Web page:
Young Stunners’ body of work is staggering. It is not only the amount of work that they put out, but the growing quality of it, the authenticity of their words and yet the simplicity of their aesthetic, and the huge audience they’ve built for their work without the support of any real platform to speak of before this year’s PSL Anthem, where they featured alongside Naseebo Lal and Aima Baig.
A number of their songs are meta about rap itself, and about their journey. This is a little reductive because when Young Stunners talk about how they became stars what they are describing is not just a personal journey, but the state of the largest generation of Pakistani young people to have ever existed, which has been left to fight for its own future in an environment out to get them. In this song, Young Stunners talk about the pessimism of the people around them when they first decided to rap, and anyone going to school in Pakistan who has nontraditional dreams can see something of themselves in that sentiment. But they don’t stop there, they talk also of how people turn around when you find some success, and while there is an element of that story that is heartwarming, the tone here seems to suggest the bitterness of having been left alone for so long before being fully embraced.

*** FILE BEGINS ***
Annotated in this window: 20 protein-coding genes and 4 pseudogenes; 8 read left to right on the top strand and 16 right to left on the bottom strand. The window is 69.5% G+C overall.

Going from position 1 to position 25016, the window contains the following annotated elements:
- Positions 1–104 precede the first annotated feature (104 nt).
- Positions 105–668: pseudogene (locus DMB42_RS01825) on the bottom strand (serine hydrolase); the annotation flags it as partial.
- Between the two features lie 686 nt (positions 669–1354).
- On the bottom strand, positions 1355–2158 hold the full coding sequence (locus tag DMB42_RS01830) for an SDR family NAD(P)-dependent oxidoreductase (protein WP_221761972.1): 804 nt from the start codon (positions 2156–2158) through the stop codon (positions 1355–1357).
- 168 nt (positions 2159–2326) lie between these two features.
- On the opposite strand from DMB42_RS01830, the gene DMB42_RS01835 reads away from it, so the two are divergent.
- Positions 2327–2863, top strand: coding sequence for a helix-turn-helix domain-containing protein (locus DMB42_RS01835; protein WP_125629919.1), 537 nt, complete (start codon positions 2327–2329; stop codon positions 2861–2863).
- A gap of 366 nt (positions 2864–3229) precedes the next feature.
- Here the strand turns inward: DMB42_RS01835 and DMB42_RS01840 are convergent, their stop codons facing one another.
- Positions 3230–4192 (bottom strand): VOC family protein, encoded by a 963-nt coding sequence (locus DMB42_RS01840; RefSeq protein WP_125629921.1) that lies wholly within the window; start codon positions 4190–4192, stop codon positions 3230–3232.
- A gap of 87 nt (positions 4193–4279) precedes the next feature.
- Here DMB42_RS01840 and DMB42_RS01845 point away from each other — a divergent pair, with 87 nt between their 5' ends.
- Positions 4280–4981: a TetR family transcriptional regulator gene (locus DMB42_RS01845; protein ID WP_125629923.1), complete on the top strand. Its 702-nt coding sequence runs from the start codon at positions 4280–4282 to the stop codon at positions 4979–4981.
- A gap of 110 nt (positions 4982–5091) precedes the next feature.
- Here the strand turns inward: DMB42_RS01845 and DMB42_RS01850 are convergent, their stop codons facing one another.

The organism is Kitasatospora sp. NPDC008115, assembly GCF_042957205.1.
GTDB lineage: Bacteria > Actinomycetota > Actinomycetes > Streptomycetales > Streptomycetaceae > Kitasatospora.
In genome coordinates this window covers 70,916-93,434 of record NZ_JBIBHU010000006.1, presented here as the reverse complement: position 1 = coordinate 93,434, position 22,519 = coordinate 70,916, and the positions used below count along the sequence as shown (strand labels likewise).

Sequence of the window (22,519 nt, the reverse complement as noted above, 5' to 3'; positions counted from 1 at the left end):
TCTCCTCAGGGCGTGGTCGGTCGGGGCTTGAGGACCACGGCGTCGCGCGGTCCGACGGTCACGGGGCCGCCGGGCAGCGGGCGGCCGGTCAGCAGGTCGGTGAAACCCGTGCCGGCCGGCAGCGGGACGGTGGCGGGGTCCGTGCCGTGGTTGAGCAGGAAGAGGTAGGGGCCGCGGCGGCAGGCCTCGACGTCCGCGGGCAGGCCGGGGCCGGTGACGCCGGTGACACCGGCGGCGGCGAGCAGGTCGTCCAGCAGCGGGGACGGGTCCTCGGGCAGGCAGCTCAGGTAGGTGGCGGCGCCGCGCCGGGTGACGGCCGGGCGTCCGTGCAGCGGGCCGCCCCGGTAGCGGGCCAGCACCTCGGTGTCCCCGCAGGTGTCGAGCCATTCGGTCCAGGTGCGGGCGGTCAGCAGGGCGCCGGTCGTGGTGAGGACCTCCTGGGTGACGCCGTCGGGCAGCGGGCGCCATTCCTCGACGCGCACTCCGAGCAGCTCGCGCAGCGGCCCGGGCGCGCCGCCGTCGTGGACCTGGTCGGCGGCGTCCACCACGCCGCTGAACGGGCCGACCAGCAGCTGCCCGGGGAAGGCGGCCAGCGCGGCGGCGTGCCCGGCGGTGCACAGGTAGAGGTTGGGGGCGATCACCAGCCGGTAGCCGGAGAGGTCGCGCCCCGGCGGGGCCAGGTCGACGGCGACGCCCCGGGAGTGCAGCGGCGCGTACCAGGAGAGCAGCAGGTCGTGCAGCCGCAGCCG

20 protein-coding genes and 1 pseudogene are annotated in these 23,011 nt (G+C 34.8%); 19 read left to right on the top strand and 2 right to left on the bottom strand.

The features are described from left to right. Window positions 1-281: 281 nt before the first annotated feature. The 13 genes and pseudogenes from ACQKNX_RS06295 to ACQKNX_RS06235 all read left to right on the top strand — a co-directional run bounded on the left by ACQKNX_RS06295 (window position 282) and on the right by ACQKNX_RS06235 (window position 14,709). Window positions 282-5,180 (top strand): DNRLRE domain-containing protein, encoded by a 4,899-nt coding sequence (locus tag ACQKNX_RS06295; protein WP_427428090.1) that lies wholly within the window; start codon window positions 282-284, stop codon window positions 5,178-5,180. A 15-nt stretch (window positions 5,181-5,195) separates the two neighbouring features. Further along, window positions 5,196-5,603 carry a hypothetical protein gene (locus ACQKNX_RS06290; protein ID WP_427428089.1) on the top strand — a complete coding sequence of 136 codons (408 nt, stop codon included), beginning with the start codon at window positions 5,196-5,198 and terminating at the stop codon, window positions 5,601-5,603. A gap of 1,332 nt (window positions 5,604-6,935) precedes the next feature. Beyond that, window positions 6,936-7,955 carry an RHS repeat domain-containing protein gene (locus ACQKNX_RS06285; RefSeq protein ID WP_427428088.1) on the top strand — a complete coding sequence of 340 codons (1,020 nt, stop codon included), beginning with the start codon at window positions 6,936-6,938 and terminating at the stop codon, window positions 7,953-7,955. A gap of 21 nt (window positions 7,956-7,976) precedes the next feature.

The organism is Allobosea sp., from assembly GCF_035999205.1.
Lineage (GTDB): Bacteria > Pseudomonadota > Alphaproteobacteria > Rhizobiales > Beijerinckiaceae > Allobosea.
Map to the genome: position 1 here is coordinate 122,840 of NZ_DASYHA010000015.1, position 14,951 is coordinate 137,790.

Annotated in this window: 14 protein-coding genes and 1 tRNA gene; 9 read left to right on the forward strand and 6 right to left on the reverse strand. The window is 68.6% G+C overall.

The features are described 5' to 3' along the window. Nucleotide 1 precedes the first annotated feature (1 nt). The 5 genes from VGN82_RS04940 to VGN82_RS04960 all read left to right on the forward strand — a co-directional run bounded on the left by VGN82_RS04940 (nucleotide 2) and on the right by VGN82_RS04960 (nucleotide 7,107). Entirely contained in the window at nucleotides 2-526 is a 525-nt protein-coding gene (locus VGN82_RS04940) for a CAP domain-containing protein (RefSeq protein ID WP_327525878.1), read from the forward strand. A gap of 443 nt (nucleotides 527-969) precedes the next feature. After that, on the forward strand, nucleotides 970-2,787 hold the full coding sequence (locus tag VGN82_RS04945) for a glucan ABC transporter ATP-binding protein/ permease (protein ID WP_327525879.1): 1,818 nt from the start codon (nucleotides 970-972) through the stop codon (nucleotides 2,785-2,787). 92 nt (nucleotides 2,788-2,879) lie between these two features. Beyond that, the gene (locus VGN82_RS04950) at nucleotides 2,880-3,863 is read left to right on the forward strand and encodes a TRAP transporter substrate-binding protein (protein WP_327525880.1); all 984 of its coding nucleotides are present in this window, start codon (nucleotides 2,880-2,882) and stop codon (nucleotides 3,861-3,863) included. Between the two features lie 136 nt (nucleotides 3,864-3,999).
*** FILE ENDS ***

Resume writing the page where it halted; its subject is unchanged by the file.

The authenticity of their work comes from the fact that despite having achieved the success they have, and perhaps maybe having let go of the bitterness they may have felt towards the pessimists around them, that they still sympathize with the pain of those that have yet to reach their goals. That for many young people in Pakistani cities the idea that a body of individuals outside the system will come to appreciate good work if you just put in the time, is just hard to believe.
The real truth is that the bitter hopefulness represented in Young Stunners’ journey is the only emotion that can keep someone going in cities where people still believe that this state of affairs represents an improvement over what came before. That once you are successful enough to get a house in the newer housing societies on the outskirts of the large cities, far away from the old roads and the old shops and the old problems, that once you are in a big car, and once you are finally in a position to change the system for young people – the problems of young people trying to scrape their way through appear far enough away that you can forget about them.
If I go let him know I said “larkay laga reh", laga reh, larkay laga reh
If I go let him know i said “Teri apni jagah hai", bro teri apni jagah hai